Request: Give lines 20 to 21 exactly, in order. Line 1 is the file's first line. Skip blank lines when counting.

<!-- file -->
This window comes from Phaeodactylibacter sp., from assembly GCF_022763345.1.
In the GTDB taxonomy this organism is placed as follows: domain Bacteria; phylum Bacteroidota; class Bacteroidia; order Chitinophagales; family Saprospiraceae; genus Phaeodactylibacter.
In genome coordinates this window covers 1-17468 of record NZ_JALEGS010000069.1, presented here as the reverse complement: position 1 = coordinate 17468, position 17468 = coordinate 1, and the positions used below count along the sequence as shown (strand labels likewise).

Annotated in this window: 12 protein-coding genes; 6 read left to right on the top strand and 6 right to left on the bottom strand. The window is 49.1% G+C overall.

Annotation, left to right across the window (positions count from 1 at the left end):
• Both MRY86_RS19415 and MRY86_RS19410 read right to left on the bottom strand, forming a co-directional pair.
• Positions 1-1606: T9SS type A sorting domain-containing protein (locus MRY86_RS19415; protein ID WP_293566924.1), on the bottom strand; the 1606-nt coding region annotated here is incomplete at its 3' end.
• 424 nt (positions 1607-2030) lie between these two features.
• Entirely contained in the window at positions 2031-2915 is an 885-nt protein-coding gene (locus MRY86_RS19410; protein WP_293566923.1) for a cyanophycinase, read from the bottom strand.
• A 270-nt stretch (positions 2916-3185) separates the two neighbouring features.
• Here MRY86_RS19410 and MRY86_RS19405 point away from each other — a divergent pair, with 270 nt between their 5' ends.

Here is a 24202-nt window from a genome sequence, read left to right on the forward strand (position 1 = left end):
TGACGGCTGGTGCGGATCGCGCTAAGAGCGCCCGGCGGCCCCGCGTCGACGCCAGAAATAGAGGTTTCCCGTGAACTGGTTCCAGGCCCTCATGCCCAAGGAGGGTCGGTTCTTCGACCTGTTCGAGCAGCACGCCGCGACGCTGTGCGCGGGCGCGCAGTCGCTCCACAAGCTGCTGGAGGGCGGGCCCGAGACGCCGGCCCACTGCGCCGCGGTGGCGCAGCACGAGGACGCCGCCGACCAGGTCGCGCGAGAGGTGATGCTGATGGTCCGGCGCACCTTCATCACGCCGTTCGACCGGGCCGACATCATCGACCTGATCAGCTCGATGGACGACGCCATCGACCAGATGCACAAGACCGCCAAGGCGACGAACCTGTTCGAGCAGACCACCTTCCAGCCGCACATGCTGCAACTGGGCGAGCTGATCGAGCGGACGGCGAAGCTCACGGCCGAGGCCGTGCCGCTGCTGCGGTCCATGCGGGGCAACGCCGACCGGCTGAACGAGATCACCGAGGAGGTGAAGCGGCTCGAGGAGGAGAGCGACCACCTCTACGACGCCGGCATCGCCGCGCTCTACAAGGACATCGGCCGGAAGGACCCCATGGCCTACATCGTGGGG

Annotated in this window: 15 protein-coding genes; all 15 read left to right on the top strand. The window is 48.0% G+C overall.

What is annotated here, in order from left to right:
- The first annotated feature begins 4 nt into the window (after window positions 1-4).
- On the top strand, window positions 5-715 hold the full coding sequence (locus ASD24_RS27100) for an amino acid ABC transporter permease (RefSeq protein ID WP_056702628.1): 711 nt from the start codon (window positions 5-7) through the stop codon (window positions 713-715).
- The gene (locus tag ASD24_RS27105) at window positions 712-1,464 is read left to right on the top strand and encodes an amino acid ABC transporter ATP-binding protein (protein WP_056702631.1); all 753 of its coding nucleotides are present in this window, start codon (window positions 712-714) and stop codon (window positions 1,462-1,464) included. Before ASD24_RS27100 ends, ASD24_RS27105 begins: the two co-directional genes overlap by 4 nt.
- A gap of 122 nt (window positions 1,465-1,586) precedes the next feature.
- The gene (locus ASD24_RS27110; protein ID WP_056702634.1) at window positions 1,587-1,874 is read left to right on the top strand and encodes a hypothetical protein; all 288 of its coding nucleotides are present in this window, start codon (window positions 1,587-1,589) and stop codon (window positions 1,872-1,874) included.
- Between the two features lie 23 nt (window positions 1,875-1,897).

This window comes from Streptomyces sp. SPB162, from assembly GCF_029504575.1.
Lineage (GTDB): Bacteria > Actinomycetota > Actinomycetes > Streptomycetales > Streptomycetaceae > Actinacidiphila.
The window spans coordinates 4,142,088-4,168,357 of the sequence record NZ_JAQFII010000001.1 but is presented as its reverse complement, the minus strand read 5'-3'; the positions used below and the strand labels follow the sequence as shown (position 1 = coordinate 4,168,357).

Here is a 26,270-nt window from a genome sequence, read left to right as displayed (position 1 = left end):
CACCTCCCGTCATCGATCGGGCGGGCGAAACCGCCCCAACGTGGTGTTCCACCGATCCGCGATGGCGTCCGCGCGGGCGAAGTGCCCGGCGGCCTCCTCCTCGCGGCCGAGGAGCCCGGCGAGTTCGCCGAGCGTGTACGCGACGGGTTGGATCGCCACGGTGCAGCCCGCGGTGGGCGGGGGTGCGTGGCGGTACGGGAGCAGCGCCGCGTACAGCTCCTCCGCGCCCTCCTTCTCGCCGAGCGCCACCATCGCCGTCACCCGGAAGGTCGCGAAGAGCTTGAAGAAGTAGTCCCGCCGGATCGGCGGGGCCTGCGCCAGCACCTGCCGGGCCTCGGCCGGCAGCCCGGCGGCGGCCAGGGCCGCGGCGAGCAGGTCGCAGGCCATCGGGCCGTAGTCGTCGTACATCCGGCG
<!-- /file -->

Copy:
- The gene (locus ASD24_RS27110; protein ID WP_056702634.1) at window positions 1,587-1,874 is read left to right on the top strand and encodes a hypothetical protein; all 288 of its coding nucleotides are present in this window, start codon (window positions 1,587-1,589) and stop codon (window positions 1,872-1,874) included.
- Between the two features lie 23 nt (window positions 1,875-1,897).